When Carlo and his older brother purchased some farmland near Margaret River during the 1950s, the Forestry Department had already removed the best trees for timber. As farmers they were required to continue "improving" the land by clearing a percentage of trees from the property each year.
The marri and jarrah trees that are prevalent in this region are hardwoods. Lacking the heavy machinery for clearing trees outright, some farmers resorted to ring-barking the trees, leaving stands of tree skeletons dotting the horizon.
Carlo was fascinated with textures and forms found in nature. He would walk for miles, collecting shells and sponges from nearby Ellen Brook beach. The fallen bark from the ring barked tree near his farmhouse also caught his attention, bringing pieces of interest inside to his kitchen table. Running his gnarled old finger tips across the bark's rough surface he would make some remark or observation.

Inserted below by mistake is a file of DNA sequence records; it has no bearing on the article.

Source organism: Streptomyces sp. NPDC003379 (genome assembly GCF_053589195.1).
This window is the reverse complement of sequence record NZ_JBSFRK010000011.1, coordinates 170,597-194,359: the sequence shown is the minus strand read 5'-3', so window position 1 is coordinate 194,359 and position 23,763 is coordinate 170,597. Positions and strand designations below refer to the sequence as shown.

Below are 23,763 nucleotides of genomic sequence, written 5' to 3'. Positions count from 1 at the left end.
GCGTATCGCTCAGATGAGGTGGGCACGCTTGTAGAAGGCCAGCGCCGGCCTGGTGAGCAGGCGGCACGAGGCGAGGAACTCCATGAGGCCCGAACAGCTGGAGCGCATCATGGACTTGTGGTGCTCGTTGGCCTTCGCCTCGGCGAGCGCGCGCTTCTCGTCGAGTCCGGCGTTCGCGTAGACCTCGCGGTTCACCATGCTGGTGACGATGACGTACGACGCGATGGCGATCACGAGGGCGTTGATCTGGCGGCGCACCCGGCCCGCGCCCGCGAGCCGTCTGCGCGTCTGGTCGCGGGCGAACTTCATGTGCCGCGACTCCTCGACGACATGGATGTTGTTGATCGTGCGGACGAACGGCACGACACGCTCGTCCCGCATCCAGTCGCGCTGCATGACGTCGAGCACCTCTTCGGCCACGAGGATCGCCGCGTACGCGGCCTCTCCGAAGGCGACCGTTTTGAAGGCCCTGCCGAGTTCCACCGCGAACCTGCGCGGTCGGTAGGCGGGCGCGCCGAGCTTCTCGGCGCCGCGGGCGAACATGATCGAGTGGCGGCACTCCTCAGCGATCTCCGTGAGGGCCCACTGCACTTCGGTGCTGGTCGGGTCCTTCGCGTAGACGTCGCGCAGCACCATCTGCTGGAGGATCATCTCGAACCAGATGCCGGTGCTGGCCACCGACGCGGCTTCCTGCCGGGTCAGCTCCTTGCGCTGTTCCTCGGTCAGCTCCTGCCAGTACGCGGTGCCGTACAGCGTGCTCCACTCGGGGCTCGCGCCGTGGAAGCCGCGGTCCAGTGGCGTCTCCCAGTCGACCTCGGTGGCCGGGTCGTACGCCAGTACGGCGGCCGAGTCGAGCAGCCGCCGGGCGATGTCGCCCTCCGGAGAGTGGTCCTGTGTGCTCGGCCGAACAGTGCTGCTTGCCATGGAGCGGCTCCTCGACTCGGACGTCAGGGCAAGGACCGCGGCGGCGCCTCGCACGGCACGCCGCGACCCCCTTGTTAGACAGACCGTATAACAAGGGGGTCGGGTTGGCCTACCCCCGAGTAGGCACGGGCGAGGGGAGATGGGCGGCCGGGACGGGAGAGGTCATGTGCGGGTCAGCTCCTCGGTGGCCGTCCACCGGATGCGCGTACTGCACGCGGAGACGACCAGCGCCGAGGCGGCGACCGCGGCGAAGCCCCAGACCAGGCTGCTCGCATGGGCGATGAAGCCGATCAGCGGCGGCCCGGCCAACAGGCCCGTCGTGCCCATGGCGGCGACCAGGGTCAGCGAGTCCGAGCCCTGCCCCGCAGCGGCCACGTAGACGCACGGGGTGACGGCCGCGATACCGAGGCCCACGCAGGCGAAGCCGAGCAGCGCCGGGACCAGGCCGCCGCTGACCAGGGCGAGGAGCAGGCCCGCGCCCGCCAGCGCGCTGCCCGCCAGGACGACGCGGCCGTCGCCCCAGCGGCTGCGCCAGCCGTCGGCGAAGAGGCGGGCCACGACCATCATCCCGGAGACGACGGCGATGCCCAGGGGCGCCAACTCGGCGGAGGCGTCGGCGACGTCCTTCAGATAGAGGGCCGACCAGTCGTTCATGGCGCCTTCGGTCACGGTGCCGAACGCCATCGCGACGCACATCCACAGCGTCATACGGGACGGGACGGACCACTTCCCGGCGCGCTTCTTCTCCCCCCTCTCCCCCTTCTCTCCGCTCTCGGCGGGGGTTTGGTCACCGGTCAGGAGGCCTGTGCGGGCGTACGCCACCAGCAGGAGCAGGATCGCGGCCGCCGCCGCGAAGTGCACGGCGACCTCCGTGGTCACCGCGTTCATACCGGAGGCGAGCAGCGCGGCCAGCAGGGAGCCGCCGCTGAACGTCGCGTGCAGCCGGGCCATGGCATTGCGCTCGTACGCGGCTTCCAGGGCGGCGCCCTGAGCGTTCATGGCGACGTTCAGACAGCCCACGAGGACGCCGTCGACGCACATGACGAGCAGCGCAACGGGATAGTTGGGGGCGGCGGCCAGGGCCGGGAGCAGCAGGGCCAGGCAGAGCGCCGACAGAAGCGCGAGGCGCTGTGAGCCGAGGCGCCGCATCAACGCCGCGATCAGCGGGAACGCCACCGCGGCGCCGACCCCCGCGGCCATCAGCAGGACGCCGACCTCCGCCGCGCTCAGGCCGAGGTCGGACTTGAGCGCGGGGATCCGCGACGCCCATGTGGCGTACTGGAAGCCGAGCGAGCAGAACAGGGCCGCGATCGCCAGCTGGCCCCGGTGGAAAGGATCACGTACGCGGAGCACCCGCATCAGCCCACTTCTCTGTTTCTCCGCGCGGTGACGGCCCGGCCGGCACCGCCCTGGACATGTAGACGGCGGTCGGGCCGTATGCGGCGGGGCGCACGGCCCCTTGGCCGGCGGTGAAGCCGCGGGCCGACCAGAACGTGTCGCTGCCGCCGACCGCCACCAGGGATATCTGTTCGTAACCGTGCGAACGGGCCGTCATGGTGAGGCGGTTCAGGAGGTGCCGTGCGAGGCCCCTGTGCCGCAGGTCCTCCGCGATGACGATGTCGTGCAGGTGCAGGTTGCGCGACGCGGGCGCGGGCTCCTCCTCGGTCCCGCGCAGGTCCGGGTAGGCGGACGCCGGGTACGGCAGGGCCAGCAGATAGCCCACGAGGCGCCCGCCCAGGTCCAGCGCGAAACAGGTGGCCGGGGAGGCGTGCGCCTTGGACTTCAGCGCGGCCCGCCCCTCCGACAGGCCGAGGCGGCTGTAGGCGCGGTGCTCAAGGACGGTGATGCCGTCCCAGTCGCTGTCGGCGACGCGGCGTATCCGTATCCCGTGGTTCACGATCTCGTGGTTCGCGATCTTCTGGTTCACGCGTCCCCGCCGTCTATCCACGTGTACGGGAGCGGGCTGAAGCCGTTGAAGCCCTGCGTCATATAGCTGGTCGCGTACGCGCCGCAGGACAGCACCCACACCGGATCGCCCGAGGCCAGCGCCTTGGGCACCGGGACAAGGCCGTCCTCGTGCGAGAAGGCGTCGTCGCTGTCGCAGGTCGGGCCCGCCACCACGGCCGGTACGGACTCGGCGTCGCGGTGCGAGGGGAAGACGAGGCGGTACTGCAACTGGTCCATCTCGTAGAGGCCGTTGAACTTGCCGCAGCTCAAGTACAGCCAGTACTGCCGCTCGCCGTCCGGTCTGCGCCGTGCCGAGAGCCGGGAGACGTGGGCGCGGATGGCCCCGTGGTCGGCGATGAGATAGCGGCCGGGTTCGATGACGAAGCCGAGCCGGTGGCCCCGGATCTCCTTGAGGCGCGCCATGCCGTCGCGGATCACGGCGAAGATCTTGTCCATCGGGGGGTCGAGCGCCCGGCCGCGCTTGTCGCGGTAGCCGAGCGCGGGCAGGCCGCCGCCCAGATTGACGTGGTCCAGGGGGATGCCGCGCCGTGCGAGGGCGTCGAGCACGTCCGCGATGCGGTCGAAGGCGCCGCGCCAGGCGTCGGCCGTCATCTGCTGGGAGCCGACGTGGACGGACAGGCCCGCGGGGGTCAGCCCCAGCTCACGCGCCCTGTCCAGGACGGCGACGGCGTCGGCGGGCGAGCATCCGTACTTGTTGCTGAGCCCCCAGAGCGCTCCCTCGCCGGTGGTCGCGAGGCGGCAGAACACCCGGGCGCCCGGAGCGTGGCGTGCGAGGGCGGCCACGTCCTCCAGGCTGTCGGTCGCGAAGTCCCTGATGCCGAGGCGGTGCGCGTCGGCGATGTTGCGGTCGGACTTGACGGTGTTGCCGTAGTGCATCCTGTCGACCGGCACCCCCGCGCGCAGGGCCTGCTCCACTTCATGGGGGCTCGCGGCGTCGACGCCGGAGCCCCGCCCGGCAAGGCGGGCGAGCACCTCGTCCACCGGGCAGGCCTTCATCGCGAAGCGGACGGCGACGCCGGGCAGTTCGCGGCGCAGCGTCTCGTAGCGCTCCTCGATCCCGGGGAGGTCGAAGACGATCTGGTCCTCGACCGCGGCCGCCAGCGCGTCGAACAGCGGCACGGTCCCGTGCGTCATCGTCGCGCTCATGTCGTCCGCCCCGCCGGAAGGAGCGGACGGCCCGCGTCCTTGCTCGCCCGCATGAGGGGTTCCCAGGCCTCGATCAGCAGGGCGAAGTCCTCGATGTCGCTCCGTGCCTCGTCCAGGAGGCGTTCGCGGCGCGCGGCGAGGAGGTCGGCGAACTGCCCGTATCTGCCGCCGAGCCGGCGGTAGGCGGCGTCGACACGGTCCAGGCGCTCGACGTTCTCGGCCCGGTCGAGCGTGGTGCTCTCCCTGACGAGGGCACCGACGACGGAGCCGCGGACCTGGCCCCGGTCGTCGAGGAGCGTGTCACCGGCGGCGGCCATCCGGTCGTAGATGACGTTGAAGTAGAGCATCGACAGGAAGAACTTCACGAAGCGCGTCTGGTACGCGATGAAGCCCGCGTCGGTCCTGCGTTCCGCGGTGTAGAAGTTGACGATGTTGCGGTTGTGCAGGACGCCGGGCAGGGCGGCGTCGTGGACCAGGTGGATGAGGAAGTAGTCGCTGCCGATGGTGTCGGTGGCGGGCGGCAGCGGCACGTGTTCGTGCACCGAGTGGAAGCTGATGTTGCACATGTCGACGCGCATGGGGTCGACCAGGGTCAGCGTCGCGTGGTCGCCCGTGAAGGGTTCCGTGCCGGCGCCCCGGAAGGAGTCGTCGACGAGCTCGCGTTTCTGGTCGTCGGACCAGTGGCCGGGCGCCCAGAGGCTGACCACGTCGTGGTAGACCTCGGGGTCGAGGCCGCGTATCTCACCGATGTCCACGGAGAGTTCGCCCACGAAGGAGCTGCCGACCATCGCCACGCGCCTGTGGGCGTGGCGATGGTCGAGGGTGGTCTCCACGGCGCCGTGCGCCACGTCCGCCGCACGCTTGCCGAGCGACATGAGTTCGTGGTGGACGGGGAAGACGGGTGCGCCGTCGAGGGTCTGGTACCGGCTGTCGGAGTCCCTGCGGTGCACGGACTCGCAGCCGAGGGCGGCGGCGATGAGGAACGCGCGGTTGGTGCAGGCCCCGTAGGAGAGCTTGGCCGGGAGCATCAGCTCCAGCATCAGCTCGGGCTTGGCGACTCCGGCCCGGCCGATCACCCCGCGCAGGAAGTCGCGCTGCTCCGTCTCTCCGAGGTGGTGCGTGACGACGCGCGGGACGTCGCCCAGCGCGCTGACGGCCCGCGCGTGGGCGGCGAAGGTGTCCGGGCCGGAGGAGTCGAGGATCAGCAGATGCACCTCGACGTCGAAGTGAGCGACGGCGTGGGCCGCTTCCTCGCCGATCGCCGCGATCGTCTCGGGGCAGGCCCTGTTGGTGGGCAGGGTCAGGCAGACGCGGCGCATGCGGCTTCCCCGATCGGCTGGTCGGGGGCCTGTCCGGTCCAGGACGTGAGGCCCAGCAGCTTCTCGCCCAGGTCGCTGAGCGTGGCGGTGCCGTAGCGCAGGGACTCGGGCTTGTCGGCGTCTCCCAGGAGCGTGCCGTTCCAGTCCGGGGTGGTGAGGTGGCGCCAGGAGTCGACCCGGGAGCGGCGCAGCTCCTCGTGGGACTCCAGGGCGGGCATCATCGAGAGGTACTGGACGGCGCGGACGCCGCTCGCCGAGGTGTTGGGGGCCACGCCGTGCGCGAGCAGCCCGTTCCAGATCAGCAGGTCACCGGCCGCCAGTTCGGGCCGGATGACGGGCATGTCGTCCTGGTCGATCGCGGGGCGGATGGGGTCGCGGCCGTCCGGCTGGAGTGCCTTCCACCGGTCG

One of the recurring topics in my conversations with Carlo was his regret of having ring-barked that old tree. Over several visits, sometimes 12 months apart, I made many photographs of Carlo around his tree. After some time, a simple act of recording a moment had morphed into a series.
Carlo, like his tree is gone, only the photographs remain. I am now selecting and editing them into a small folio collection of silver gelatin prints to be made in my darkroom.
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